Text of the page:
Generics: Metoprolol Tartrate
Dosage Form: Tablet
ln the management of hypertension and angina pectoris. Cardiac arrhythmias, especially supraventricular tachyarrhythmias. Adjunct to the treatment of hyperthyroidism. Early intervention with Metoprolol in acute myocardial infarction reduces infarct size and the incidence of ventricular fibrillation. Pain relief may also decrease the need for opiate analgesics. Metoprolol has been shown to reduce mortality when administered to patients with acute myocardial infarction.
Metoprolol is a selective beta1-blocker. Metoprolol reduces or inhibits the agonistic effect on the heart of catecholamines (which are released during physical and mental stress). This means that the usual increase in heart rate, cardiac output, cardiac contractility and blood pressure, produced by the acute increase in catecholamines, is reduced by Metoprolol. Metoprolol interferes less with Insulin release and carbohydrate metabolism than do non-selective beta-blockers. Metoprolol interferes much less with the cardiovascular response to hypoglycaemia than do non-selective beta-blockers.
Hypertension: Total daily dosage Metoprolol 100-400 mg to be given as a single or twice-daily dose. The starting dose is 100 mg (two Metoprolol-50 tablets) per day. This may be increased by 100 mg per day at weekly intervals. lf full control is not achieved using a single daily dose, a b.i.d. regimen should be initiated. Combination therapy with a diuretic or other antihypertensive agents may also be considered.
Angina: Usually Metoprolol 50 mg (one Metoprolol-50 tablet) to 100 mg (two Metoprolol-50 tablets) twice or three times daily.
Cardiac arrhythmias: Metoprolol 50 mg (one Metoprolol-50 tablet) b.i.d or t.i.d should usually control the condition. It is necessary the dose can be increased up to 300 mg per day in divided doses. Following the treatment of an acute arrhythmia with Metoprolol injection, continuation therapy with Metoprolol tablets should be initiated 4-6 hours later. The initial oral dose should not exceed 50 mg t.i.d.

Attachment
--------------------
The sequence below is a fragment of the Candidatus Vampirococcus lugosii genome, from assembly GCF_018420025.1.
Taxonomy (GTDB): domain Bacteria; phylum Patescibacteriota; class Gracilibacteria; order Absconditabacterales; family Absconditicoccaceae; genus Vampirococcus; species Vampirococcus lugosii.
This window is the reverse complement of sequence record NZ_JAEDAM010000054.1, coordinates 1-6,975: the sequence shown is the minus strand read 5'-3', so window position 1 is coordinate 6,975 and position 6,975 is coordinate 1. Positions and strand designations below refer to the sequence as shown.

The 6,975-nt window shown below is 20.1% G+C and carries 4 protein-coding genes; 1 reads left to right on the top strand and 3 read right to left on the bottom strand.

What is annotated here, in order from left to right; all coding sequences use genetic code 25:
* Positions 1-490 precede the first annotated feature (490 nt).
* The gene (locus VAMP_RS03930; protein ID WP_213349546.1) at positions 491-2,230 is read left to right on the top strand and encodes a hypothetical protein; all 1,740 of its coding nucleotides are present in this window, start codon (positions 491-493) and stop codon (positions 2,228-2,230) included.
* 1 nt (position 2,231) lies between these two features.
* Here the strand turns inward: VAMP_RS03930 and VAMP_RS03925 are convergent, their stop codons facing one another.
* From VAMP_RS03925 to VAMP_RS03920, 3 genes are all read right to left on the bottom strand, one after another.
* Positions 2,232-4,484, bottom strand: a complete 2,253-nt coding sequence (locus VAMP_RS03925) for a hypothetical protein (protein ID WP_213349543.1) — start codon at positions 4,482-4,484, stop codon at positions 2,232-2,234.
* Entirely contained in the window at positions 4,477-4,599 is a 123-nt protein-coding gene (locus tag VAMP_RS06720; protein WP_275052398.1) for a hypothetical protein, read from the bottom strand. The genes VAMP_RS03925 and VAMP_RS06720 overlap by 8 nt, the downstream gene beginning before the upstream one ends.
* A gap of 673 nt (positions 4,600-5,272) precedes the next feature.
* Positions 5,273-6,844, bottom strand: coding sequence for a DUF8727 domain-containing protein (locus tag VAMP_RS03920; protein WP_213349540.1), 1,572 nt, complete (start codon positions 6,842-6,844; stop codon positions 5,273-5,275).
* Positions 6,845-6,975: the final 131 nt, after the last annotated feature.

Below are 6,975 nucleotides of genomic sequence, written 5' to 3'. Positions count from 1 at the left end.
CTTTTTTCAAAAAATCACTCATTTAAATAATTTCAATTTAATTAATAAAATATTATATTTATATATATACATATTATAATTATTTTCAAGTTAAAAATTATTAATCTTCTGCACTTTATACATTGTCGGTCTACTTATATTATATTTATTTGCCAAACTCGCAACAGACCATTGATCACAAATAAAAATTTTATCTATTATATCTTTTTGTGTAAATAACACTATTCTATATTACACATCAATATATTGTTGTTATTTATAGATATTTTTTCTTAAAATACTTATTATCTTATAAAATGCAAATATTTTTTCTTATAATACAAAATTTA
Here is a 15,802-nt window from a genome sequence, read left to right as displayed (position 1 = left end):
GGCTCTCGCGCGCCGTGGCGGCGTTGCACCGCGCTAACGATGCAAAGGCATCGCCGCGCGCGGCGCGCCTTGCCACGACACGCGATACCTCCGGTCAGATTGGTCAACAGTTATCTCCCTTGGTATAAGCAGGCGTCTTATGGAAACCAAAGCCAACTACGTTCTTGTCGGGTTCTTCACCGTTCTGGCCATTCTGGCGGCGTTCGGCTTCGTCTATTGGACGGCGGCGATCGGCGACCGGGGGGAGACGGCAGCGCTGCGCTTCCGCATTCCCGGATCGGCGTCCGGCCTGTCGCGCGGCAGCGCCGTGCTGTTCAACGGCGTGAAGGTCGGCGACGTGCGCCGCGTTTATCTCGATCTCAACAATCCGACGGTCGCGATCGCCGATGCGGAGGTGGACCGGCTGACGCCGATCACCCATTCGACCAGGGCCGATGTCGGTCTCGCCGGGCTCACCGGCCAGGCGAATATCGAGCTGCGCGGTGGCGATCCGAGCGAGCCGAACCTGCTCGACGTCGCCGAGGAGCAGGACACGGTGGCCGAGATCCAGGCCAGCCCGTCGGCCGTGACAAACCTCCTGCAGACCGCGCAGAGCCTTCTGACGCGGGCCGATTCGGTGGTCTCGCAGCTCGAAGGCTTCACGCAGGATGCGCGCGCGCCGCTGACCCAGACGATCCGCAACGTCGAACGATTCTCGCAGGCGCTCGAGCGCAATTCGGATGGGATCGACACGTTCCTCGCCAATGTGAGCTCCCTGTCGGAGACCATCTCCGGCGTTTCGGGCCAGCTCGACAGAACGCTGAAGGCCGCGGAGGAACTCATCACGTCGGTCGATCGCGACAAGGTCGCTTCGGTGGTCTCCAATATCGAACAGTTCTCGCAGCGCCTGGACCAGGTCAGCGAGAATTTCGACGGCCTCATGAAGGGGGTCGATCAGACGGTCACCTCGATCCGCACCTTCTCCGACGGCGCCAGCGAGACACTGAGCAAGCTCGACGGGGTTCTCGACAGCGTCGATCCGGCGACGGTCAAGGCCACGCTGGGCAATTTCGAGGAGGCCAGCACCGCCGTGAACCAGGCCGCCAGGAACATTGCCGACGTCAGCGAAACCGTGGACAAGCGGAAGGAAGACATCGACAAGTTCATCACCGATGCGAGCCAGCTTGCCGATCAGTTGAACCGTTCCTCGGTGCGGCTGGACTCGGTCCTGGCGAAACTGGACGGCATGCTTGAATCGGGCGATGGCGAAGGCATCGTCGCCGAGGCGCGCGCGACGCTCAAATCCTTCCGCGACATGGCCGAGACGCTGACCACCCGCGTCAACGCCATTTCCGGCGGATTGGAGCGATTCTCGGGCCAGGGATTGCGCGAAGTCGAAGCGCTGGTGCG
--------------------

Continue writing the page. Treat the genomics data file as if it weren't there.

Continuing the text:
Hyperthyroidism: Metoprolol 50 mg (one Metoprolol-50 tablet) four times a day. The dose should be reduced as the euthyroid state is achieved.
Myocardial infarction: Orally, therapy should commence 15 minutes after the last injection with 50 mg every 6 hours for 48 hours. Patients who fail to tolerate the full intravenous dose should be given half the suggested oral dose. Maintenance- The usual maintenance dose is 200 mg daily given in divided doses. Elderly’ There are no special dosage requirements in otherwise healthy elderly patients. Significant hepatic dysfunction: A reduction in dosage may be necessary.
Hypertension: The usual initial dosage is 25 to 100 mg daily in a single dose, whether used alone or added to a diuretic.
Angina Pectoris: The dosage of extended-release Metoprolol Succinate should be individualized. The usual initial dosage is 100 mg daily, in a single dose.
Heart Failure: The recommended starting dose of sustained-release Metoprolol Succinate is 25 mg once daily for two weeks in patients with NYHA class II heart failure and 12.5 mg once daily in patients with more severe heart failure. The dosage may be increased at weekly (or longer) intervals until optimum blood pressure reduction is achieved. If treatment is to be discontinued, the dosage should be reduced gradually over a period of 1-2 weeks.
Arrhythmias: By intravenous injection, up to 5 mg at a rate of 1-2 mg/minute, repeated after 5 minutes if necessary, total dose 10-15 mg.
In surgery: By slow intravenous injection 2-4 mg at induction or to control arrhythmias developing during anaesthesia; 2 mg doses may be repeated to a maximum of 10 mg.